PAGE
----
By Alois Vinga
REPRESENTATIVES from labour, business and government Wednesday successfully launched a legislated Tripartite Negotiation Forum (TNF) which facilitate dialogue towards national development after almost 20 years since the idea was birthed under a heavy cloud of policy and ideological discord.
The TNF will be the country’s social dialogue platform to negotiate legislated key socio-economic matters that affect the nation and stakeholders at large.
However, in their keynote remarks, President Emmerson Mnangagwa, Zimbabwe Congress of Trade Unions (ZCTU) president, Peter Mutasa cited contradicting problems concerning the sources of the country’s socio-economic challenges, a development which indicates disagreement and threats which lie ahead of the forum.
In his presentation, Mutasa blamed government’s lack of consultation when implementing key policies as among the causes of the obtaining problems.
“The important point to note is that programs cannot succeed without broad based stakeholder participation and ownership. If we relate this to our own experiences, to what extent are our development programmes such as ZimAsset, the Transitional Stabilisation Programme and the recent monetary policy products of broad based consultation?” he asked.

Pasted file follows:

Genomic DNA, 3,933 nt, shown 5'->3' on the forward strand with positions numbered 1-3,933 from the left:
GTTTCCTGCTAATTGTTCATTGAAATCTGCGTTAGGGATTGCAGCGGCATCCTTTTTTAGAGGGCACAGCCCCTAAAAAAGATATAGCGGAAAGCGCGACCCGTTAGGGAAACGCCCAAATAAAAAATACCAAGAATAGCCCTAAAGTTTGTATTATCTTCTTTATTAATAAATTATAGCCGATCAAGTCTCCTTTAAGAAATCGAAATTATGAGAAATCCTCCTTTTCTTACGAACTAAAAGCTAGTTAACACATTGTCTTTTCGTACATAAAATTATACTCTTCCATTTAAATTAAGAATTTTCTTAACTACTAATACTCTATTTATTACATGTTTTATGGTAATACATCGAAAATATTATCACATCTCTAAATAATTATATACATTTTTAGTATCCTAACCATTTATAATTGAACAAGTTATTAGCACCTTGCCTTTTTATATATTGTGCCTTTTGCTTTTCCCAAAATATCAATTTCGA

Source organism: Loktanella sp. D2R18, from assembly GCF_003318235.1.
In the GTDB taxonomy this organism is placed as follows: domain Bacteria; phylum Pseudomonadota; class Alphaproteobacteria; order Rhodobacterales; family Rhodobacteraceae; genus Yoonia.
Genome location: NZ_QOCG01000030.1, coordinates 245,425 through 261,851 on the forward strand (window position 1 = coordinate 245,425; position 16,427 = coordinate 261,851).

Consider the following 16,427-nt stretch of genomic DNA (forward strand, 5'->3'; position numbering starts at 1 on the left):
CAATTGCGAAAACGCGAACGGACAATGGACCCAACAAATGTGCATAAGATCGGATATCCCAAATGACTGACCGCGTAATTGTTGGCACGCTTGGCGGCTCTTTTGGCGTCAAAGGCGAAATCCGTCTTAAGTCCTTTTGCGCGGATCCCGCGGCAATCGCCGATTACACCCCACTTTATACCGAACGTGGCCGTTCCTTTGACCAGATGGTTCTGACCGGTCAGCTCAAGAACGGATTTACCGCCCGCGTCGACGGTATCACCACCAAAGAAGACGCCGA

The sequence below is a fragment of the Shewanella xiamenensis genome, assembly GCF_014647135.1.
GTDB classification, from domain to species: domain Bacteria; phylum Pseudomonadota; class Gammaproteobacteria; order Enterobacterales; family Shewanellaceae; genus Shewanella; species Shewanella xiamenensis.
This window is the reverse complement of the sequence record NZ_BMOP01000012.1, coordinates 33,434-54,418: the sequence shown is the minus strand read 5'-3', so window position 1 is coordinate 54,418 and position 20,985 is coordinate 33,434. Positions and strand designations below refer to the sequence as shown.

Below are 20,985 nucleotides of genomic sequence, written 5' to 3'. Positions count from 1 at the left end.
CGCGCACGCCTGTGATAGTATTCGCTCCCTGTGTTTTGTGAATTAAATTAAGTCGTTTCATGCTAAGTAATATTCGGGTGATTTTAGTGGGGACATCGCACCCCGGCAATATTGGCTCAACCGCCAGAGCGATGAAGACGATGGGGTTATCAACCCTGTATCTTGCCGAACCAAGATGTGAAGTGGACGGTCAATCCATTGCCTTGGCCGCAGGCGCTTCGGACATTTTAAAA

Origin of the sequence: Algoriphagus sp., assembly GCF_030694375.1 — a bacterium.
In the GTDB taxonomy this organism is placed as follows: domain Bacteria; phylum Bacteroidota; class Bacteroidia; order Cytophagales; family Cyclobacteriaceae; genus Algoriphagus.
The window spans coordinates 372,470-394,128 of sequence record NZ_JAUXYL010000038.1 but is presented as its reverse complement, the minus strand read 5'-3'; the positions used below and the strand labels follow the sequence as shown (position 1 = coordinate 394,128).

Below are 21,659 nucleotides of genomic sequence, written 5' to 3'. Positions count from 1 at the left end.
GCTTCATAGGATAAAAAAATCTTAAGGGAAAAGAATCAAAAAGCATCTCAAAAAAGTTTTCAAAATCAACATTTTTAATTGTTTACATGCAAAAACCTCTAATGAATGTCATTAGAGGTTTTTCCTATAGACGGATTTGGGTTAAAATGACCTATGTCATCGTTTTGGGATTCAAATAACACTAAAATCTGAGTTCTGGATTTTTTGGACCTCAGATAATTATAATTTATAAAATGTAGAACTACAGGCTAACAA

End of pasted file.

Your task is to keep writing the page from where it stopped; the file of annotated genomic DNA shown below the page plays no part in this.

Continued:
The labour boss also quizzed how the narrative of austerity measures speaks to austerity for prosperity in the day to day realities.
“With the average minimum wage of ZWL$300, against a Food Poverty Line of ZWL$295 and a total cost consumption poverty line of ZWL$873 in March 2019, it is clear that wages are way below the living wage threshold,” Mutasa said.
Mnangagwa, who expressed optimism on the new page in the country’s history, took the blame away from challenges related to policies and instead blamed unethical business conduct.
“Matters related to the labour market and current erosion in the value of salaries and wages by the unjustified price hikes further give impetus to the need for more realistic and sustainable pricing models,” he said.
He underscored that reforms must never be deemed as tantamount to erosion of workers’ rights but as a means to creating jobs in a competitive environment while also urging social partners to refine past initiatives and craft innovative strategies for the future in the context of new realities facing our nation.